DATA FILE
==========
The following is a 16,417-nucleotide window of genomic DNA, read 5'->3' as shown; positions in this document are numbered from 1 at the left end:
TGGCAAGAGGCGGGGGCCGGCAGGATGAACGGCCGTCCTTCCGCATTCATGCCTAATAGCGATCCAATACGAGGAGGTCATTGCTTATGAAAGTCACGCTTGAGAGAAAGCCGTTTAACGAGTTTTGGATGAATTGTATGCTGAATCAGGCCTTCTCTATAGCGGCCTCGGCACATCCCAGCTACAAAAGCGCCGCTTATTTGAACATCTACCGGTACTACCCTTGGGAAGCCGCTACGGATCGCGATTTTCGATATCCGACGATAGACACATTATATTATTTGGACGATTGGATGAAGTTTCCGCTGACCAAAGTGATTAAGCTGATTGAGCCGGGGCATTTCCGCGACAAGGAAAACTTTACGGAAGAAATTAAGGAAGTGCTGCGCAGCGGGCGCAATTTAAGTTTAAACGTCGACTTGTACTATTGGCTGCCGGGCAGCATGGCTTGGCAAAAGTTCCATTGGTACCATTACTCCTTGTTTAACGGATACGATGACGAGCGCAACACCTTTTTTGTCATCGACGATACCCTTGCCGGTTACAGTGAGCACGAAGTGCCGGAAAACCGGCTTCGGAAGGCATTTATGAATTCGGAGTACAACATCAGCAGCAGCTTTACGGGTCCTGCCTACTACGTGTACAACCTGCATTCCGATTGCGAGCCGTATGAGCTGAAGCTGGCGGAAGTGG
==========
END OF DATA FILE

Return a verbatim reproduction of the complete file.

The following is a 16,417-nucleotide window of genomic DNA, read 5'->3' as shown; positions in this document are numbered from 1 at the left end:
TGGCAAGAGGCGGGGGCCGGCAGGATGAACGGCCGTCCTTCCGCATTCATGCCTAATAGCGATCCAATACGAGGAGGTCATTGCTTATGAAAGTCACGCTTGAGAGAAAGCCGTTTAACGAGTTTTGGATGAATTGTATGCTGAATCAGGCCTTCTCTATAGCGGCCTCGGCACATCCCAGCTACAAAAGCGCCGCTTATTTGAACATCTACCGGTACTACCCTTGGGAAGCCGCTACGGATCGCGATTTTCGATATCCGACGATAGACACATTATATTATTTGGACGATTGGATGAAGTTTCCGCTGACCAAAGTGATTAAGCTGATTGAGCCGGGGCATTTCCGCGACAAGGAAAACTTTACGGAAGAAATTAAGGAAGTGCTGCGCAGCGGGCGCAATTTAAGTTTAAACGTCGACTTGTACTATTGGCTGCCGGGCAGCATGGCTTGGCAAAAGTTCCATTGGTACCATTACTCCTTGTTTAACGGATACGATGACGAGCGCAACACCTTTTTTGTCATCGACGATACCCTTGCCGGTTACAGTGAGCACGAAGTGCCGGAAAACCGGCTTCGGAAGGCATTTATGAATTCGGAGTACAACATCAGCAGCAGCTTTACGGGTCCTGCCTACTACGTGTACAACCTGCATTCCGATTGCGAGCCGTATGAGCTGAAGCTGGCGGAAGTGG